I don’t mean by this to suggest that Isabella was devoid of all redeeming characteristics or that it’s unreasonable for a biographer or a historical novelist to take a sympathetic stance toward her. To the contrary, I think that like most people, she was a mixed bag of qualities and that circumstances worked to put her in a situation where her worst ones came to the forefront. After all, before and after the events of 1325 to 1330, she mostly conducted herself in a manner that was free from reproach. She was certainly kind to some people, like the Scottish orphan boy she provided for early in her reign; she retained some loyal friends, like Joan of Bar, to the end of her days; and she seems to have had an affectionate relationship with her younger daughter in her old age (Isabella’s old age, that is). Perhaps like so many who have found themselves suddenly in a position of power, she found it too heady a brew. And one can’t tell from the records whether she struggled with guilt and remorse, during or after the events in question.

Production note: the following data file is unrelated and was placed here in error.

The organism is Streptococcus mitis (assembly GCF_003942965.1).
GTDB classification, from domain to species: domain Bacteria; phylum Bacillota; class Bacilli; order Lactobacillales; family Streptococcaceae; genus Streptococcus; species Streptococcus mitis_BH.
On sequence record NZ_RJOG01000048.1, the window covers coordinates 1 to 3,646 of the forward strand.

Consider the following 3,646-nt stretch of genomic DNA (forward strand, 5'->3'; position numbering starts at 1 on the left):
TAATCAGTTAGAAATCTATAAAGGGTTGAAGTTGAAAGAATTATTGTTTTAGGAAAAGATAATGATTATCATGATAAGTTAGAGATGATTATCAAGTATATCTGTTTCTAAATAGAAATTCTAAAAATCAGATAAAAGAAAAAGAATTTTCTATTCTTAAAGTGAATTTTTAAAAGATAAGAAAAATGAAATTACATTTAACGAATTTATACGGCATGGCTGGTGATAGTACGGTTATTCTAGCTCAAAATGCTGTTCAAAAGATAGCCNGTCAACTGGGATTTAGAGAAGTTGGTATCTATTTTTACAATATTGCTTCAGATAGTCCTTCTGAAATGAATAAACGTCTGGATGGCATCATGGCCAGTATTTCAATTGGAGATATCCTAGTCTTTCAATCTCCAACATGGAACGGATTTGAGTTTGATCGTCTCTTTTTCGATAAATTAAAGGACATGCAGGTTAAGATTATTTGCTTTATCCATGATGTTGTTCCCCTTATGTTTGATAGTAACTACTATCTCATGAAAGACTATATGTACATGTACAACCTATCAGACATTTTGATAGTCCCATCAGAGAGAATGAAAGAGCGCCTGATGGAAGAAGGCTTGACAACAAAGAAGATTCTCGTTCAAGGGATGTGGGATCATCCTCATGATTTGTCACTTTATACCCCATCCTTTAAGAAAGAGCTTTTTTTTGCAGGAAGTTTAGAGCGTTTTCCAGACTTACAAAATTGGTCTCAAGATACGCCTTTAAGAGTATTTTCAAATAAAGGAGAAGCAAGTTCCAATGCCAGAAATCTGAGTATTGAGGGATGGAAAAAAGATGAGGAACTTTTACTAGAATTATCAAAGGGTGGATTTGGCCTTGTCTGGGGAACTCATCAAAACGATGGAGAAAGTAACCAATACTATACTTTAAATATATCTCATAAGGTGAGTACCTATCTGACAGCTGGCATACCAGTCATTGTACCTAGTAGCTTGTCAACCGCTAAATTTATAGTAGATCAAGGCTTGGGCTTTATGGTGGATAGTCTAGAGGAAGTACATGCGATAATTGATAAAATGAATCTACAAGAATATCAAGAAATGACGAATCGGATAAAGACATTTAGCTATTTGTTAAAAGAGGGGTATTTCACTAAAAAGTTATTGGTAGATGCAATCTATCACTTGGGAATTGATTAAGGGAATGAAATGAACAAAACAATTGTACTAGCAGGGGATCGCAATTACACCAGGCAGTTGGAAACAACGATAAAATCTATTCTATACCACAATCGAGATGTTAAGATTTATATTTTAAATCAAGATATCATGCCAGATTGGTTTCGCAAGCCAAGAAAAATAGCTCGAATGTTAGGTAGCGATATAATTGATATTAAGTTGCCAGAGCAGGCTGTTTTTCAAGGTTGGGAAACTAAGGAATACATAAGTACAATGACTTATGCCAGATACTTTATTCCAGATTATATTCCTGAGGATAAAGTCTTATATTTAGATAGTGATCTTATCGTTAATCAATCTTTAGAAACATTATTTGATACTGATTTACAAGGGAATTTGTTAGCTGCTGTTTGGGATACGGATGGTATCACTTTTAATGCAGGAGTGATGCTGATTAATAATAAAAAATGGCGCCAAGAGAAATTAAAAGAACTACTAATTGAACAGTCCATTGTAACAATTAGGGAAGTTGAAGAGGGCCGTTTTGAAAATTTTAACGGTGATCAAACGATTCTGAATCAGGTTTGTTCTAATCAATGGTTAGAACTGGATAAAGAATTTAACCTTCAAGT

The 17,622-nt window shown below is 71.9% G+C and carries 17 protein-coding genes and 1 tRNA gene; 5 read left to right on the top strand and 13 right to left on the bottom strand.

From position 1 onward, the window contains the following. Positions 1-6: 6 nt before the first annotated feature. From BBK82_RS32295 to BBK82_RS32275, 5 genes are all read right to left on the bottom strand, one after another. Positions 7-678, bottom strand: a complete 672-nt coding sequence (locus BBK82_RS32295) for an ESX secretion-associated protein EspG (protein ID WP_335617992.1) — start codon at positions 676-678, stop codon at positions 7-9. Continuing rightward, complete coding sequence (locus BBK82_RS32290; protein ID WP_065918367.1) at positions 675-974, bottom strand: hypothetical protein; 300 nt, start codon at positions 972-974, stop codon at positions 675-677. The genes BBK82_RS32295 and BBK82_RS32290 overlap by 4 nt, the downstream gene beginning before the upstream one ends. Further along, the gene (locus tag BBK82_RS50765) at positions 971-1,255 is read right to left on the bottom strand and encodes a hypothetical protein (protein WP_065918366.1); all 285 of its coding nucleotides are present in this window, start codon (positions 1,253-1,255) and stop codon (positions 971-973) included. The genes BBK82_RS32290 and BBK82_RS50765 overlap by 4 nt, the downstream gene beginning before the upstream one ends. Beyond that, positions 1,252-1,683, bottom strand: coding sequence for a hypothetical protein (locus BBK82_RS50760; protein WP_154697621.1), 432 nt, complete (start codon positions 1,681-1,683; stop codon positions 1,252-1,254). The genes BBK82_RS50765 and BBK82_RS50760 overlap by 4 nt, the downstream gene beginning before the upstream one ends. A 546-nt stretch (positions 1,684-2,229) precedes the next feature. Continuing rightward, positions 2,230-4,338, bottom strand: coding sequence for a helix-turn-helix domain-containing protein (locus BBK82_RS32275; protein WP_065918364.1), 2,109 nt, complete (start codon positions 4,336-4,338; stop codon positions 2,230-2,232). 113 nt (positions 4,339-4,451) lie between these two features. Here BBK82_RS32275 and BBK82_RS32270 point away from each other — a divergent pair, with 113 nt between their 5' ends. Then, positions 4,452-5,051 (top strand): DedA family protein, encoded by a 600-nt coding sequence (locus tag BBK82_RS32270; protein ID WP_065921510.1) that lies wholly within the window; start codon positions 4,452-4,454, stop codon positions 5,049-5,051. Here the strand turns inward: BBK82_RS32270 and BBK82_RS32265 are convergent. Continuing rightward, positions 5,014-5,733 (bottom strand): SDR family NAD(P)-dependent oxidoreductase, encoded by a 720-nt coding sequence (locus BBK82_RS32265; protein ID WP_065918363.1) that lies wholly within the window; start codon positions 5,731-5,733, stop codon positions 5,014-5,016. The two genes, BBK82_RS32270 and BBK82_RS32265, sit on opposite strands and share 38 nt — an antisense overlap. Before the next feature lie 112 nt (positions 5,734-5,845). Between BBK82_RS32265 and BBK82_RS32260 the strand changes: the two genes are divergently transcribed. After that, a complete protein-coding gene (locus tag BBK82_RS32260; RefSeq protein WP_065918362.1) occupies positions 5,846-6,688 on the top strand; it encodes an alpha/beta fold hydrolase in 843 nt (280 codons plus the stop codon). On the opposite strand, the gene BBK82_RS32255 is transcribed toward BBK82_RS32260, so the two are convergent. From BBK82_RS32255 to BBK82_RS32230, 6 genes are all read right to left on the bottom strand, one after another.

So that brings me back to my original question: why such a blinkered view of Isabella? I don’t really have an answer (gee, thanks!), except that I think that some writers are so taken by the idea of Isabella as a strong woman avenging the wrongs done to her that they blind themselves to the more unpleasant aspects of her character.
It’s quite possible, I might add, for a novelist to make Isabella a sympathetic character without sanitizing her. Brenda Honeyman did it brilliantly in The King’s Minions and The Queen and Mortimer, and Margaret Campbell Barnes in Isabel the Fair and Hilda Lewis in Harlot Queen managed it well also. (Harlot Queen, by the way, has been reissued by Tempus Publishing, evidently through the influence of biographer/novelist Alison Weir, an admirer of Lewis’s novels.) Show us the strong, sensitive Isabella by all means—but not at the cost of pretending that the she-wolf didn’t exist.